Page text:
The ideals of tolerance and cultural exchange associated with the interfaith past of Muslim Spain (al-Andalus) have become a symbol for Andalusian regionalism and for the integration of Moroccan communities. Nowhere is this more keenly felt than in the context of music. In cities such as Granada, Moroccan and Spanish musicians actively promote the ideals of intercultural dialogue through the performance of repertoires such as flamenco and Arab-Andalusian music that allegedly possess a shared cultural history. In this article, we examine the interrelationship between music and ‘intercultural regionalism’, focusing on how music is used by public institutions to ground social integration in the discourse of regionalism. Against a backdrop of rising Islamophobia and the mobilization of right-wing populist and anti-immigration rhetoric both within Spain and internationally, the authors consider how music can be used to promote social integration, to overcome Islamophobia and to tackle radicalization. We advance two arguments. First, we argue that the musical interculturalism promoted by a variety of institutions needs to be understood within the wider project of Andalusian regionalism. Here, we note that musical integration of Spain’s cultural and historical ‘Other’ (Moroccans) into Andalusian society is promoted as a model for how Europe can overcome the alleged ‘death of multiculturalism’. The preferential way to achieve this objective is through ‘intercultural regionalism’, envisioned as the combination of regional identity-building and intercultural interactions between communities that share a common cultural heritage. Second, we assess some of the criticism of the efficacy of al-Andalus as a model for contemporary intercultural exchange. Combining approaches in political science and ethnomusicology, we focus on one case study, the Fundación Tres Culturas (FTC). Through interviews with figures within the FTC, we examine why this model has become partly insufficient and how it is borne out in the sorts of musical activities programmed by FTC that seek to move beyond the ‘andalusí’ myth. We conclude by recognizing the continuing regional and international importance of this myth but we question its integrating capacity at a time of radical political, economic and environmental upheaval.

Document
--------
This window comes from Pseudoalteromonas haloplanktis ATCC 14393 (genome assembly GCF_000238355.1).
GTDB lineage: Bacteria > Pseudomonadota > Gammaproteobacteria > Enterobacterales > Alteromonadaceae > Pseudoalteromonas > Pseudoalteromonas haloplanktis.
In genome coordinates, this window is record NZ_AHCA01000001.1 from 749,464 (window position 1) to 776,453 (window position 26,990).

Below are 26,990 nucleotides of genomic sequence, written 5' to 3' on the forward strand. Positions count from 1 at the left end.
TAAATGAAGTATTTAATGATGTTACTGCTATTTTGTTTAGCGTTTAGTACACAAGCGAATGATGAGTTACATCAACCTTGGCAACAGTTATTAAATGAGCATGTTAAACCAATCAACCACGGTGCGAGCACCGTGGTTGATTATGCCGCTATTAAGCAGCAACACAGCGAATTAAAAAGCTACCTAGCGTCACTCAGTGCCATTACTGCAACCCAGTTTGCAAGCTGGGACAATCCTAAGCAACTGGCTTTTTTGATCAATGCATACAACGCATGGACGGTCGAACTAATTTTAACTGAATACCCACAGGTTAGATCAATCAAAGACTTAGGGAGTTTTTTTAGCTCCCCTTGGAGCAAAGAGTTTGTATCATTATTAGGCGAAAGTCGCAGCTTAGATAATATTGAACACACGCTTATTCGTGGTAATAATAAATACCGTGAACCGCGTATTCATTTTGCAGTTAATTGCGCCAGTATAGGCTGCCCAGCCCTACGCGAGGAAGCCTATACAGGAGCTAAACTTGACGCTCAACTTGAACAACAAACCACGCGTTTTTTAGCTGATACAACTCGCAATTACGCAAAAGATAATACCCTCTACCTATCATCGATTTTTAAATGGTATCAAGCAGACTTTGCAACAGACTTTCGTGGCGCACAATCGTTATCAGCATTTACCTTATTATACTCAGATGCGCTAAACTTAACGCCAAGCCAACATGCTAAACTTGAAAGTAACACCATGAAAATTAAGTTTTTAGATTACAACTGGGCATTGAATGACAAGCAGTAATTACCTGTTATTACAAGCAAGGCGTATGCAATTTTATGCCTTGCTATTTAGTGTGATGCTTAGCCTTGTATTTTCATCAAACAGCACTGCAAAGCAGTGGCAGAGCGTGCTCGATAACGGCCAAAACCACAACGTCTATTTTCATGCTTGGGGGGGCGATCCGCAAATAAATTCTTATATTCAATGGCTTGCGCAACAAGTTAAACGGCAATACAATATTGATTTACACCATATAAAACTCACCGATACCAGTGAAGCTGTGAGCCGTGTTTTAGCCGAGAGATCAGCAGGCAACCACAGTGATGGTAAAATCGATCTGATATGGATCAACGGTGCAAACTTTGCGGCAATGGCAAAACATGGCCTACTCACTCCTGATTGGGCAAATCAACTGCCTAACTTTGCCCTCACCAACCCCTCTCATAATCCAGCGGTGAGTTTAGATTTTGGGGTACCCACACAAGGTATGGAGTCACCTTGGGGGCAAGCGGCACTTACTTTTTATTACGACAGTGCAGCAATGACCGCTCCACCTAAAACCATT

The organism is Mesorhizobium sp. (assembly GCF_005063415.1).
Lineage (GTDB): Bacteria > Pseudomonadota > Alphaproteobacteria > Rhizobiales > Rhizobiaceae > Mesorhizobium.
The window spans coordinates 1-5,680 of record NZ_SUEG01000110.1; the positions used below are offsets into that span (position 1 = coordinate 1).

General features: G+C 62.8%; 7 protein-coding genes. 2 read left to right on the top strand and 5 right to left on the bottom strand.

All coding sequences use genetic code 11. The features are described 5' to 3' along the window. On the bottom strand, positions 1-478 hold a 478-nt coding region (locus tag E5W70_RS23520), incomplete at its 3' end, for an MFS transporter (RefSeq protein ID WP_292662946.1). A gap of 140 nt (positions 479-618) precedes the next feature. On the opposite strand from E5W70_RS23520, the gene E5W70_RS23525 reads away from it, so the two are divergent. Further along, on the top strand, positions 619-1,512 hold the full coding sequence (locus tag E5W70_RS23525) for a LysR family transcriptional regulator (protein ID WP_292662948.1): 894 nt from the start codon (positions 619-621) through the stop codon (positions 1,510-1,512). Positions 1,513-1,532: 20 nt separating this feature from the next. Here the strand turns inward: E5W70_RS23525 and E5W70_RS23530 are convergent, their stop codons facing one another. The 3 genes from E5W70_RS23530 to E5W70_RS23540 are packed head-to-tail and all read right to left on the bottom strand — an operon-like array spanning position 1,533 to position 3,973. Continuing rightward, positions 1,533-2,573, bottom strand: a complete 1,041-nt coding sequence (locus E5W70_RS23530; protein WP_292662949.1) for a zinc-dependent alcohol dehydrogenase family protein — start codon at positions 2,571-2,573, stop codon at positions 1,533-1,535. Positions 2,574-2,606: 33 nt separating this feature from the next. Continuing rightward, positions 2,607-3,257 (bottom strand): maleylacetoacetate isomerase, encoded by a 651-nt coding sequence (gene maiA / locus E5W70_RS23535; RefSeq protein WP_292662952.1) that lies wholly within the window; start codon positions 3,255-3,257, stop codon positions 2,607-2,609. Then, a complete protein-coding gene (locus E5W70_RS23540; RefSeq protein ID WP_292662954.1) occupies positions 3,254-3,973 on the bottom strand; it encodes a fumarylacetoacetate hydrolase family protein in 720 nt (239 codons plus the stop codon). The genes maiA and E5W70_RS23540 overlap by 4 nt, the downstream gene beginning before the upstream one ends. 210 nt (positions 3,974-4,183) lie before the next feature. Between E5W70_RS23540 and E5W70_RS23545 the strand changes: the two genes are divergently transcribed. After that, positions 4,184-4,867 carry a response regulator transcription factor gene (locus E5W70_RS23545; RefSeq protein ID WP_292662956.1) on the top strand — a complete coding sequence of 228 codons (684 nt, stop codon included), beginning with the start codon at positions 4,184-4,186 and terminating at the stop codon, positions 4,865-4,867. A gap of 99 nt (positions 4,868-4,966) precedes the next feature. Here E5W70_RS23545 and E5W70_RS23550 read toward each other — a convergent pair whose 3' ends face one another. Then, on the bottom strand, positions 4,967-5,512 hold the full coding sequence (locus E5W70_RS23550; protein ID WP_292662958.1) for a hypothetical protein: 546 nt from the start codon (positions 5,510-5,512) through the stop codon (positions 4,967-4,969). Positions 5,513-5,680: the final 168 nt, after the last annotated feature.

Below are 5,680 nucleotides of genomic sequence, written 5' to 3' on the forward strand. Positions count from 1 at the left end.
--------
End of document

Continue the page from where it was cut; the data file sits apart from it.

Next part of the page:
- Andalusi music
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